Sunday, May 26, 2019

But Shandy, could you see Muckle Flugga through the mist and rain?

On the last full day of the Wool Adventure, we started off with another workshop with Donna Smith, this time to learn the construction of a simple hap. I finished the knitting of it – it’s in the upper right-hand corner of the suitcase above.

It started with a lace edging which we had prepared as homework. Stitches were picked up from the flat edge; four trapezoidal borders knit separately; then a central garter stitch square. We kept being told all week how economical Shetland knitters are – purling and sewing avoided at all costs. But this construction means that all four corners must be sewn. The task can be reduced by knitting two borders at once, and then the other two – leaving only two open corners. That’s the way Madeline Weston does it in “The Traditional Sweater Book” – the first hap I ever knit. Is the book called something else in the US?

If I ever knit another hap again, I’ll knit all four borders at once, with a wrap-and-turn at the end. Whether or not they approve in Lerwick.

After lunch we were bussed down to the southernmost point of mainland Shetland for some fresh air and scenery, then to Neilanell’s studio. She is an eccentric former barrister (and I’m pretty sure she used that word, although the appropriate term in Scotland is “advocate”) who now designs extravagant and unusual knitwear which is produced for her in a small manufactory nearby.

Then on to a class on Fair Isle colours with Terri Malcolmson. There had been advance homework for that one, too – ten rounds of ribbing in a harmless colour which would blend with anything else we chose. I did mine in grey; it’s in the upper left-hand corner of the suitcase. But I decided to abandon it altogether. I started again in the class, and did ten rounds of corrugated ribbing. That’s the sample just below the grey one, in the picture above.

One thing I have certainly learned from the Adventure is to bring very short circular needles, if I am ever involved in such a situation again. I don’t like them; they hurt my wrists. But dp’s around a small circumference are intolerable.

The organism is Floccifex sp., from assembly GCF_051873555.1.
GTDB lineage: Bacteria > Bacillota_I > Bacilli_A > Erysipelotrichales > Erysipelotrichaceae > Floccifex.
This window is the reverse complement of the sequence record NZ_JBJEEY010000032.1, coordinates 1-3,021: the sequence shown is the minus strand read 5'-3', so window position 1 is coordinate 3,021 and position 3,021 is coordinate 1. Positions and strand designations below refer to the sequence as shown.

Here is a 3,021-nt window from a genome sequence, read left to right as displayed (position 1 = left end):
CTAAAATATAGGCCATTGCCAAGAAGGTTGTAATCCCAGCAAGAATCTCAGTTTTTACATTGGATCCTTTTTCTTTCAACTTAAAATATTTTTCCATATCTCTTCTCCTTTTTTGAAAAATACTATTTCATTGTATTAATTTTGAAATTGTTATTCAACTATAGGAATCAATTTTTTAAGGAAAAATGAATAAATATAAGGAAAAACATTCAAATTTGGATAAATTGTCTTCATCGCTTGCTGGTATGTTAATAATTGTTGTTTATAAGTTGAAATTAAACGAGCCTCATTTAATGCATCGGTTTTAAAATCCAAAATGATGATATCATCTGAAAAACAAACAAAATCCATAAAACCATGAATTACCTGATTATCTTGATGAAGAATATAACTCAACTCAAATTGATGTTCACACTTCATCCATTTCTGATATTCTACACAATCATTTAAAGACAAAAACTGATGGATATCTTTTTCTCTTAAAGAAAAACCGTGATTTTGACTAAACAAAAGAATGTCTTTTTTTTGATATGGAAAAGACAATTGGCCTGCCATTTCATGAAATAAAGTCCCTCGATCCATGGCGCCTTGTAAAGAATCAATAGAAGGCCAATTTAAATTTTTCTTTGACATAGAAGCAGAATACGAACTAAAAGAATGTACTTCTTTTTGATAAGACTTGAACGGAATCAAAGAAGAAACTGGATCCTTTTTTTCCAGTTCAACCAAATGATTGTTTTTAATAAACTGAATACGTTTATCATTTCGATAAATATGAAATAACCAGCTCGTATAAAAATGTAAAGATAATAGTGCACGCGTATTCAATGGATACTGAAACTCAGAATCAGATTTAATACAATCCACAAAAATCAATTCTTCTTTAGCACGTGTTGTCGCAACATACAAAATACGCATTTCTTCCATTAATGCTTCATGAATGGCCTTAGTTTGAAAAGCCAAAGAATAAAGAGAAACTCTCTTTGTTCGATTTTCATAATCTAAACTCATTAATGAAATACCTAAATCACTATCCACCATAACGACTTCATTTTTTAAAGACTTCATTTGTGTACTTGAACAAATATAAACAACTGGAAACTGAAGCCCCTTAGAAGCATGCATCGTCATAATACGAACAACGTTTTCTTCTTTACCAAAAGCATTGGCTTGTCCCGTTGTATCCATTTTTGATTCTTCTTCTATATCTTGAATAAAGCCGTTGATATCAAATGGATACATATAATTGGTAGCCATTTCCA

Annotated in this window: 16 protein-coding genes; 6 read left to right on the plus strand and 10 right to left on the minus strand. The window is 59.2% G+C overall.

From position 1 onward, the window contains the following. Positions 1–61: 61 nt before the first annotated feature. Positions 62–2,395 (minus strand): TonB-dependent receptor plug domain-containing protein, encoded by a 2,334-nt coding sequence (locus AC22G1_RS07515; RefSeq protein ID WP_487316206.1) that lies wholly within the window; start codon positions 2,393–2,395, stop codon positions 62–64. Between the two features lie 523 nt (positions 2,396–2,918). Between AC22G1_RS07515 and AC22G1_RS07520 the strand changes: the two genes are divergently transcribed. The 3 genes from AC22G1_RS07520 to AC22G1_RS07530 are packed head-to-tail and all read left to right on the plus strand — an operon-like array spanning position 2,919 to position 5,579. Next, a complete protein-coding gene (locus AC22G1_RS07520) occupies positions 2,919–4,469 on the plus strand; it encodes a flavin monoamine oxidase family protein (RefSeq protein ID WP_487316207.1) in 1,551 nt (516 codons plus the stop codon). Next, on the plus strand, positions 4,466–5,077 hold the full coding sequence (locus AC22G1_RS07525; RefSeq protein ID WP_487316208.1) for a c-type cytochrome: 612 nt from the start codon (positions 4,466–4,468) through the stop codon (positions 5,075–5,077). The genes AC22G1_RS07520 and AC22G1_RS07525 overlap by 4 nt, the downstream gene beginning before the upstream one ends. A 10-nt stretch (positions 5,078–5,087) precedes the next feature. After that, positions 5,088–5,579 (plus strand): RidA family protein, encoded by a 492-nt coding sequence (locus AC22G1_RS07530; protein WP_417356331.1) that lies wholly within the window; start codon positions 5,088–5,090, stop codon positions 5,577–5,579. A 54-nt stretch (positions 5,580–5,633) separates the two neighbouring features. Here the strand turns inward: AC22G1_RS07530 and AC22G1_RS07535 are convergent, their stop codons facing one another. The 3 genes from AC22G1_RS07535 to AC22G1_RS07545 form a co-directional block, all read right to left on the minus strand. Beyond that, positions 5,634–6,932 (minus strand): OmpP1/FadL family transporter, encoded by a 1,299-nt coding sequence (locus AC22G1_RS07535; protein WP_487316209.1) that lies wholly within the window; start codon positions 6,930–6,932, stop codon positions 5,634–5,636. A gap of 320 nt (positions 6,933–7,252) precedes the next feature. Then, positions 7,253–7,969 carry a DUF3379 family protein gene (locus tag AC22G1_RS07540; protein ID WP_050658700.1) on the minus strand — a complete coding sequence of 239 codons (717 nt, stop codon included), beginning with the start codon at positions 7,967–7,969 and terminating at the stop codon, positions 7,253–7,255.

It was here that I succumbed to my most foolish and extravagant purchase. I love it:

It’s not even a kit, just a selection of harmonious yarns. I can’t imagine what I’ll do with it.  It’s in the picture at the top, under everything else.


Things are somewhat better. They’re no longer shouting obscenities at each other. But they’re still not eating properly, and Perdita is still skulking in corners.


  1. Anonymous12:49 AM

    I agree with the 'love it' and feel that it is neither foolish nor extravagant. When you have contemplated it for a sufficient time I am sure that you will transform it into a wearable work of art. In the meantime it can, to quote Marie Kondo "Bring you joy."

    Then, as you have generously shared the photo with us all, we too can contemplate... You didn't mention how much yarn there is, surely there is enough for a sweater or cardigan or maybe a really colourful hap... or anything else you may wish to create.

    just enjoy
    helen (anon)

  2. I suspect each of your cats are very jealous of time you spend with the other one. You've been away & upset the pecking order somewhat so it's going to take time for them to get back to normal. Like kids, you have to pet each of them every time you pet one of them.
    Glad to see you enjoyed your Shetland trip even if it tired you out. And the best of all - you brought back yarn to knit a memory.

  3. My husband tells me that we did actually see the rocks and lighthouse of Muckle Flugga through the murk, but it left no lasting impression on me.

    Why not knit yourself a Fair Isle vest, using the lovely colours you selected?

    1. I was there several times and feel the same: no lasting impression really. There are many other Shetland places that I carry with me, but that's not one of them. Also, the walk across the moor to the northerly cliffs is not without hazard, as Bonxies are wont to attack people walking near their nests/young.

    2. Anonymous12:09 PM

      So interesting. Wonder if this latest wave of knitting popularity has changed the Shetland lifestyle what with more income, etc. Perhaps she used the word barrister because all the foreigners don't know the term advocate. Love that you decided to be the boss of your own borders. Hope the two P's get over themselves soon! Chloe

  4. Being from NY and also a birder, I just had to look up the definition of bonxie. They are a large seabird also known as skua and I sure would not want to be attacked by one!

  5. My phone has forgotten how to post comments, despite my logging in several times! I'm very much enjoying your day by day recounting of your trip. Anna in Toronto

  6. AT the very least you can admire the yarn, and quietly approve of the choices you made!